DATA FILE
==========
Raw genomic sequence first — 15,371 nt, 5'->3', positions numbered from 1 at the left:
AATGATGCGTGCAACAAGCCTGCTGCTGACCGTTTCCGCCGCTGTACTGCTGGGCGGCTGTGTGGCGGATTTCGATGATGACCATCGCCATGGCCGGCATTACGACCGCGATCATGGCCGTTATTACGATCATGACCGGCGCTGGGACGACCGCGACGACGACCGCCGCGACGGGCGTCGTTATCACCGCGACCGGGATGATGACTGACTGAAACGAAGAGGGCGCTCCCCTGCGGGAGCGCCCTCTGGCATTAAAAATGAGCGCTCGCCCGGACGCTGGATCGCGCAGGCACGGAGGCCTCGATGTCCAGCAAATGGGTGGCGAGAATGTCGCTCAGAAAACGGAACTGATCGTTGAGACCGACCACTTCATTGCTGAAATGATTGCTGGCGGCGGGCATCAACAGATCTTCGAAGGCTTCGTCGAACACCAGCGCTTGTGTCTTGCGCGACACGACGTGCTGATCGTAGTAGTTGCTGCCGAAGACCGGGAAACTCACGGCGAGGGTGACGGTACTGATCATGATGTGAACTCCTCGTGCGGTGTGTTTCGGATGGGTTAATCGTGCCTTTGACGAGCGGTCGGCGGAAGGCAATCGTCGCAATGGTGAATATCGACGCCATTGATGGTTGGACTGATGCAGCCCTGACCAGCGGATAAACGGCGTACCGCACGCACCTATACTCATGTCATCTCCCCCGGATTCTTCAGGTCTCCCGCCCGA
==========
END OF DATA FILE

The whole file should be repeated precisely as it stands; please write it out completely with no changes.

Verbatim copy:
Raw genomic sequence first — 15,371 nt, 5'->3', positions numbered from 1 at the left:
AATGATGCGTGCAACAAGCCTGCTGCTGACCGTTTCCGCCGCTGTACTGCTGGGCGGCTGTGTGGCGGATTTCGATGATGACCATCGCCATGGCCGGCATTACGACCGCGATCATGGCCGTTATTACGATCATGACCGGCGCTGGGACGACCGCGACGACGACCGCCGCGACGGGCGTCGTTATCACCGCGACCGGGATGATGACTGACTGAAACGAAGAGGGCGCTCCCCTGCGGGAGCGCCCTCTGGCATTAAAAATGAGCGCTCGCCCGGACGCTGGATCGCGCAGGCACGGAGGCCTCGATGTCCAGCAAATGGGTGGCGAGAATGTCGCTCAGAAAACGGAACTGATCGTTGAGACCGACCACTTCATTGCTGAAATGATTGCTGGCGGCGGGCATCAACAGATCTTCGAAGGCTTCGTCGAACACCAGCGCTTGTGTCTTGCGCGACACGACGTGCTGATCGTAGTAGTTGCTGCCGAAGACCGGGAAACTCACGGCGAGGGTGACGGTACTGATCATGATGTGAACTCCTCGTGCGGTGTGTTTCGGATGGGTTAATCGTGCCTTTGACGAGCGGTCGGCGGAAGGCAATCGTCGCAATGGTGAATATCGACGCCATTGATGGTTGGACTGATGCAGCCCTGACCAGCGGATAAACGGCGTACCGCACGCACCTATACTCATGTCATCTCCCCCGGATTCTTCAGGTCTCCCGCCCGA